judge

noun
\ ˈjəj \

Definition of judge

 (Entry 1 of 2)

: one who makes judgments: such as
a : a public official authorized to decide questions brought before a court
b : one appointed to decide in a contest or competition : umpire
c : one who gives an authoritative opinion
d : critic
e often capitalized : a tribal hero exercising leadership among the Hebrews after the death of Joshua

judge

verb
judged; judging

Definition of judge (Entry 2 of 2)

transitive verb

1 : to form an opinion about through careful weighing of evidence and testing of premises
2 : to form an estimate or evaluation of trying to judge the amount of time required especially : to form a negative opinion about shouldn't judge him because of his accent
3 : to hold as an opinion : guess, think I judge she knew what she was doing
4 : to sit in judgment on : try judge a case
5 : to determine or pronounce after inquiry and deliberation They judged him guilty.
6 : govern, rule used of a Hebrew tribal leader

intransitive verb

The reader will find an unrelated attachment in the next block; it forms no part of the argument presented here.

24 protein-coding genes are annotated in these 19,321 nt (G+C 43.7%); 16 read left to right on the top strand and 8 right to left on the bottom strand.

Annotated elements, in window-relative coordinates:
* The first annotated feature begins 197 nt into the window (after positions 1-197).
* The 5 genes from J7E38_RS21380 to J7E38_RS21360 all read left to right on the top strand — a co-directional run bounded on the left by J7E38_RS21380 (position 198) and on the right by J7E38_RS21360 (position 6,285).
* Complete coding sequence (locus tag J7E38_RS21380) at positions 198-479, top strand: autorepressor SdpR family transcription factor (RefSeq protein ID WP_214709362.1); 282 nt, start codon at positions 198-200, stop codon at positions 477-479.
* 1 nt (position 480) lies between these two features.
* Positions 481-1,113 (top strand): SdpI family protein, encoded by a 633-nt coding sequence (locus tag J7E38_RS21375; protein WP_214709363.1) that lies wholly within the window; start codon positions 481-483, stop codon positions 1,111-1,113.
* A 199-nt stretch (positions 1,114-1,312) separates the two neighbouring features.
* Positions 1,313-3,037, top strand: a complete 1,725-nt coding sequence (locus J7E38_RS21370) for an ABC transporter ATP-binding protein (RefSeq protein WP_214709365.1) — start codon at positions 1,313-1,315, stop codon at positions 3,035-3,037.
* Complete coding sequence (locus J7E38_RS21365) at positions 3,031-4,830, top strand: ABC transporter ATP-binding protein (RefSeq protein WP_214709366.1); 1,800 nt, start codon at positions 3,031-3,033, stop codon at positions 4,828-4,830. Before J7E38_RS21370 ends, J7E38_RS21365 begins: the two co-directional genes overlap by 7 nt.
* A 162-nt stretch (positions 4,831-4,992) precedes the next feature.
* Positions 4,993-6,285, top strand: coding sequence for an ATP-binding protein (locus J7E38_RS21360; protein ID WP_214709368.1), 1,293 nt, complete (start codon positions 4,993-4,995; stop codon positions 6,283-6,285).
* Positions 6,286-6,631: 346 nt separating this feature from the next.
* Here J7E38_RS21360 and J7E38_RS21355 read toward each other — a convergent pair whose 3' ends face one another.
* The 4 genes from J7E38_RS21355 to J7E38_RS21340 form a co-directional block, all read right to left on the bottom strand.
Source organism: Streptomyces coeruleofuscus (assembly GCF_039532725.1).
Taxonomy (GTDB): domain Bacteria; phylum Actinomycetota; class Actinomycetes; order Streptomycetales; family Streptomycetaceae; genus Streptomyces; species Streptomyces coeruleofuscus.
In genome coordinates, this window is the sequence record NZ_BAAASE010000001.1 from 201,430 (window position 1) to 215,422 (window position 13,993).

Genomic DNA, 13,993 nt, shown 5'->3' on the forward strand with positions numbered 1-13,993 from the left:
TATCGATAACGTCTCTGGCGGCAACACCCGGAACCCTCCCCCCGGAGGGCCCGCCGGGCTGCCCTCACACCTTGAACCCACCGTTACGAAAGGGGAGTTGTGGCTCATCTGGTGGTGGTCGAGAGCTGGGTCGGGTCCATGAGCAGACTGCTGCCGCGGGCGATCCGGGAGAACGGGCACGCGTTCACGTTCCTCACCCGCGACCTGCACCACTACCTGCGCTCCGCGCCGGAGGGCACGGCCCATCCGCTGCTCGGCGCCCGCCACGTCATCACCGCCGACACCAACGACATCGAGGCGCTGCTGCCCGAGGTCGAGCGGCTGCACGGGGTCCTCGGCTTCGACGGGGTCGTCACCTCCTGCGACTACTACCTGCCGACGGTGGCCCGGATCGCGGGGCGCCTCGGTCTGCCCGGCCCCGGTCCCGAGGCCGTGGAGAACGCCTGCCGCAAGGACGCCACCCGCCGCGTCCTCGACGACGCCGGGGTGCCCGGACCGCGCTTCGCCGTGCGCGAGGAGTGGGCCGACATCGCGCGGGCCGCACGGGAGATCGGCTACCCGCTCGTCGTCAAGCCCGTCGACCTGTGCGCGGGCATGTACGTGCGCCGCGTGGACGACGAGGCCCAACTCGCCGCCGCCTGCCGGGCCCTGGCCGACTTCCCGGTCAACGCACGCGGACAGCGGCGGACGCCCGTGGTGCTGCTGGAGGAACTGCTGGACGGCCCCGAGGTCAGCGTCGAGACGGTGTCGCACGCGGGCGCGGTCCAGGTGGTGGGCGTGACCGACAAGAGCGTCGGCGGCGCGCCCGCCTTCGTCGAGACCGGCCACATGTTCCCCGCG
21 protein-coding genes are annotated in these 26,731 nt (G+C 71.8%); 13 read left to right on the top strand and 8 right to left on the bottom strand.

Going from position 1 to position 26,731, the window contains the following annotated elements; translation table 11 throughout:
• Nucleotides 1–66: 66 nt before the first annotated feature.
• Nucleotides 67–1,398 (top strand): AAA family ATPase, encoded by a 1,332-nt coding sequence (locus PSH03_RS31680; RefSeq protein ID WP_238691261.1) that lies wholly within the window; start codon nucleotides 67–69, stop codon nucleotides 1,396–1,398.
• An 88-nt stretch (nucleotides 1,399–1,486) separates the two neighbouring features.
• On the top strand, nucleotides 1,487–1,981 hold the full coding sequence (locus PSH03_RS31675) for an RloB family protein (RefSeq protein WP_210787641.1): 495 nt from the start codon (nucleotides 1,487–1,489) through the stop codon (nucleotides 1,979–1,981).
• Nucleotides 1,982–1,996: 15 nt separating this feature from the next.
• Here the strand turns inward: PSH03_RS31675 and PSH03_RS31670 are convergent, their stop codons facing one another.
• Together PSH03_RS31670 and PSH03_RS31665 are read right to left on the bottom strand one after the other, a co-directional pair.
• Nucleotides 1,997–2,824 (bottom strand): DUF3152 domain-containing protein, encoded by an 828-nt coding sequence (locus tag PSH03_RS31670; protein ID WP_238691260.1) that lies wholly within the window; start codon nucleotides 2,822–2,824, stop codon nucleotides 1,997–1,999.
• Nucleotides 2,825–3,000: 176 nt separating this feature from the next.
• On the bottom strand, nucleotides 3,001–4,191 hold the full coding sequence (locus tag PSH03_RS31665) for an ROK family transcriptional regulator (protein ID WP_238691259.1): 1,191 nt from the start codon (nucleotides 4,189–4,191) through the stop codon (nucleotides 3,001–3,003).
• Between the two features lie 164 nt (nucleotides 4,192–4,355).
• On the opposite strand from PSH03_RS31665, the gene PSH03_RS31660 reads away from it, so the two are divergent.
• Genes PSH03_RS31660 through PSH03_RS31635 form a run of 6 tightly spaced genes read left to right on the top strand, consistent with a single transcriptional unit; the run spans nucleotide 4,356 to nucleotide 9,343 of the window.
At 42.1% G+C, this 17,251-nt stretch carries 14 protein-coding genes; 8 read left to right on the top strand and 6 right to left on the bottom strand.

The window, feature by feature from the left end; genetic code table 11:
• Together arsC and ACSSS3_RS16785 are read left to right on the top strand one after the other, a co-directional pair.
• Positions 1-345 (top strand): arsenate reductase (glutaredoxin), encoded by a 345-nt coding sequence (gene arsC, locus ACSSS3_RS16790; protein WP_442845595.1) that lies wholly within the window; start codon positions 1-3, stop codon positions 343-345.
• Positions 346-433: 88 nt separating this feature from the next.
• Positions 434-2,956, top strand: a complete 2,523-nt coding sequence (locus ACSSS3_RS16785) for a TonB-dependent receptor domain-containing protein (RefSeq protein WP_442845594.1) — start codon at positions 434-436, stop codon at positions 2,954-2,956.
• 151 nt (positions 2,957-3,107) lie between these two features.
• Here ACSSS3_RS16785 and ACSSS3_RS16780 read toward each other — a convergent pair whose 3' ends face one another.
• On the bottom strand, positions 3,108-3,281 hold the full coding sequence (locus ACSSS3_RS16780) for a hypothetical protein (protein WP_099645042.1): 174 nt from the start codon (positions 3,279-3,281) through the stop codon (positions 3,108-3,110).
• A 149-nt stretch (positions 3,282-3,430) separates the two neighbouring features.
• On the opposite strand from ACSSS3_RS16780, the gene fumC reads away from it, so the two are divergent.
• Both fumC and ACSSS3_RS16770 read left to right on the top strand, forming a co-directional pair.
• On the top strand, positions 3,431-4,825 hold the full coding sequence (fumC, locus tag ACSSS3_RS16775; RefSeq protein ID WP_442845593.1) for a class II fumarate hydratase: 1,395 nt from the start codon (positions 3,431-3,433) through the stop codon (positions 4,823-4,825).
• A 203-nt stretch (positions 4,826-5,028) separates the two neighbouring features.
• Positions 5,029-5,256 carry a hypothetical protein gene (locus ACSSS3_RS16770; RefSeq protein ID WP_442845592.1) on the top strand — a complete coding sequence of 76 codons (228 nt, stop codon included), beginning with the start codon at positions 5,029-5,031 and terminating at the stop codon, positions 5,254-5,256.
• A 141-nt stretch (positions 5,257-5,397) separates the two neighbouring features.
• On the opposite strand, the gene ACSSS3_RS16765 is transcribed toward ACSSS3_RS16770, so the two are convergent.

1 : to form an opinion
2 : to decide as a judge

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Other Words from judge

Noun

judgeship \ ˈjəj-​ˌship \ noun

Verb

judger noun

Choose the Right Synonym for judge

Verb

infer, deduce, conclude, judge, gather mean to arrive at a mental conclusion. infer implies arriving at a conclusion by reasoning from evidence; if the evidence is slight, the term comes close to surmise. from that remark, I inferred that they knew each other deduce often adds to infer the special implication of drawing a particular inference from a generalization. denied we could deduce anything important from human mortality conclude implies arriving at a necessary inference at the end of a chain of reasoning. concluded that only the accused could be guilty judge stresses a weighing of the evidence on which a conclusion is based. judge people by their actions gather suggests an intuitive forming of a conclusion from implications. gathered their desire to be alone without a word

Examples of judge in a Sentence

Noun

She's one of the strictest judges in the state. He served as a judge at the baking contest. “I don't think we should trust her.” “Let me be the judge of that.” She is a good judge of character.

Verb

You should not judge people by their appearance. He was trying to judge the strength of his opponent. We should do whatever we judge to be the right thing. Who are you to judge me? He feels that they have judged him unfairly. Don't judge her too severely. The jury will be asked to judge the defendant's guilt. If you are accused of a crime you have the right to be judged by a jury of your peers.
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Recent Examples on the Web: Noun